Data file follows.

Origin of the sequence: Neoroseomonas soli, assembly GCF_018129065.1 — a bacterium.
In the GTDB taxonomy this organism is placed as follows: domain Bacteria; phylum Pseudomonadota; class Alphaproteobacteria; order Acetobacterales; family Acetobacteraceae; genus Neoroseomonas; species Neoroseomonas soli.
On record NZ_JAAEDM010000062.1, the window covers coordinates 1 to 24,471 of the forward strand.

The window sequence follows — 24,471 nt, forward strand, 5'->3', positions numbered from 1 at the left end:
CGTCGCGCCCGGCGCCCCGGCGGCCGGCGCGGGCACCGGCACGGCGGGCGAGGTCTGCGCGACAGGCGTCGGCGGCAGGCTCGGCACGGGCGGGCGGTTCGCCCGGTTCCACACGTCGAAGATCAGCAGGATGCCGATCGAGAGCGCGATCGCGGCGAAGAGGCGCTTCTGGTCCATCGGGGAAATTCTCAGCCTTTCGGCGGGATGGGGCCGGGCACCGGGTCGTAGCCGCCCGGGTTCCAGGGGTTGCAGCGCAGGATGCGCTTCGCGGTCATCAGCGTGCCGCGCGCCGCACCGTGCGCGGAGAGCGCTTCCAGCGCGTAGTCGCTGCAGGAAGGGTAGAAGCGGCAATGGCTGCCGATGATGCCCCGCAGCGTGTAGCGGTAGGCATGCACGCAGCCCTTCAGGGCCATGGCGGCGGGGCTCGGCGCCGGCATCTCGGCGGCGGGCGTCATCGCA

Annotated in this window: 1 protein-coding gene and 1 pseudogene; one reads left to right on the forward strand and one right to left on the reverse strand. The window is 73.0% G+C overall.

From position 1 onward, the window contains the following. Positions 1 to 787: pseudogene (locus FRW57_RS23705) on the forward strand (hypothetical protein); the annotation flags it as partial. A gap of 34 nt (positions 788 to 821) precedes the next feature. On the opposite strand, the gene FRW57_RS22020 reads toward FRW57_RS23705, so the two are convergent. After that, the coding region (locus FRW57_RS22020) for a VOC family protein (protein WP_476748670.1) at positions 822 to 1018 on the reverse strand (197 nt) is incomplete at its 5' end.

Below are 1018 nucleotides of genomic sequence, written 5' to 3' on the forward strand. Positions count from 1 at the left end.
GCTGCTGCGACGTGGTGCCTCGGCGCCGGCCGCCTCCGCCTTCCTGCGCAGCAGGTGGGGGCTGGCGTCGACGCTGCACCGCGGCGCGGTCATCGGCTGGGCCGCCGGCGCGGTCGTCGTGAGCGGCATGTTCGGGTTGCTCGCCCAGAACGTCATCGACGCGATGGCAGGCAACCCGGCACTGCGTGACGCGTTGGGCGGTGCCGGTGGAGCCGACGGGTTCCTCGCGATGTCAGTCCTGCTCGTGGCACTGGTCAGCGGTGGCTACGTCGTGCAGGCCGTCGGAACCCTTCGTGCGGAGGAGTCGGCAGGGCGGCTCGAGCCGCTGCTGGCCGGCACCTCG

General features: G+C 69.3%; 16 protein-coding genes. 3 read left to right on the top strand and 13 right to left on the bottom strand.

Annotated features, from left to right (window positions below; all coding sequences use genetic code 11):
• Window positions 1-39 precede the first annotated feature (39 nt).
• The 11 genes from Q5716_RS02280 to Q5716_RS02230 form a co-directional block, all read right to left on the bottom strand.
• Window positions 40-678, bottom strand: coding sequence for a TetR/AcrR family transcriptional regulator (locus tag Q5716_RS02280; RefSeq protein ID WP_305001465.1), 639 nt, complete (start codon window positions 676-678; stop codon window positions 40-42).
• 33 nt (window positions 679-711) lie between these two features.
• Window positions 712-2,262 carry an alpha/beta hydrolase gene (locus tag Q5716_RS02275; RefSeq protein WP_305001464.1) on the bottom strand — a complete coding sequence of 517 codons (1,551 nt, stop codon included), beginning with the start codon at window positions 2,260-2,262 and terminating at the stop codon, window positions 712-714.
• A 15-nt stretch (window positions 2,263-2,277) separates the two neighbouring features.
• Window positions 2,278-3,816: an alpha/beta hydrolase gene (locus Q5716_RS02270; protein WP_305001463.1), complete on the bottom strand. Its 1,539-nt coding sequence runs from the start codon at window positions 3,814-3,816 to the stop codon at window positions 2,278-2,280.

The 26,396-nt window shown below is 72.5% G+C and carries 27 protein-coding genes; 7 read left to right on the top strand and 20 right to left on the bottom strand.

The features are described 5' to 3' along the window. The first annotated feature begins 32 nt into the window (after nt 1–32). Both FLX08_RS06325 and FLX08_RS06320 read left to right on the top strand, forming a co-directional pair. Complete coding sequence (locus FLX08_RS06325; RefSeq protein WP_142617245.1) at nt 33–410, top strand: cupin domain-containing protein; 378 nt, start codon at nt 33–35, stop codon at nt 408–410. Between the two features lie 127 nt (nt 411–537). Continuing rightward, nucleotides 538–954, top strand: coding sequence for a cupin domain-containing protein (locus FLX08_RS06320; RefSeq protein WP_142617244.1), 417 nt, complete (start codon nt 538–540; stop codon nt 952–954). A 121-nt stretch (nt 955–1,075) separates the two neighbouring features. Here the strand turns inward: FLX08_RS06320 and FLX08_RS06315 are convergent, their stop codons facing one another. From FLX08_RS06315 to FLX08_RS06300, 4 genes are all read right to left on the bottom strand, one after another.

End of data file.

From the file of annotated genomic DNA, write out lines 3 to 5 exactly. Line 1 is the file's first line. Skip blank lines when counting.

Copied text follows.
On record NZ_JAAEDM010000062.1, the window covers coordinates 1 to 24,471 of the forward strand.

The window sequence follows — 24,471 nt, forward strand, 5'->3', positions numbered from 1 at the left end:
CGTCGCGCCCGGCGCCCCGGCGGCCGGCGCGGGCACCGGCACGGCGGGCGAGGTCTGCGCGACAGGCGTCGGCGGCAGGCTCGGCACGGGCGGGCGGTTCGCCCGGTTCCACACGTCGAAGATCAGCAGGATGCCGATCGAGAGCGCGATCGCGGCGAAGAGGCGCTTCTGGTCCATCGGGGAAATTCTCAGCCTTTCGGCGGGATGGGGCCGGGCACCGGGTCGTAGCCGCCCGGGTTCCAGGGGTTGCAGCGCAGGATGCGCTTCGCGGTCATCAGCGTGCCGCGCGCCGCACCGTGCGCGGAGAGCGCTTCCAGCGCGTAGTCGCTGCAGGAAGGGTAGAAGCGGCAATGGCTGCCGATGATGCCCCGCAGCGTGTAGCGGTAGGCATGCACGCAGCCCTTCAGGGCCATGGCGGCGGGGCTCGGCGCCGGCATCTCGGCGGCGGGCGTCATCGCA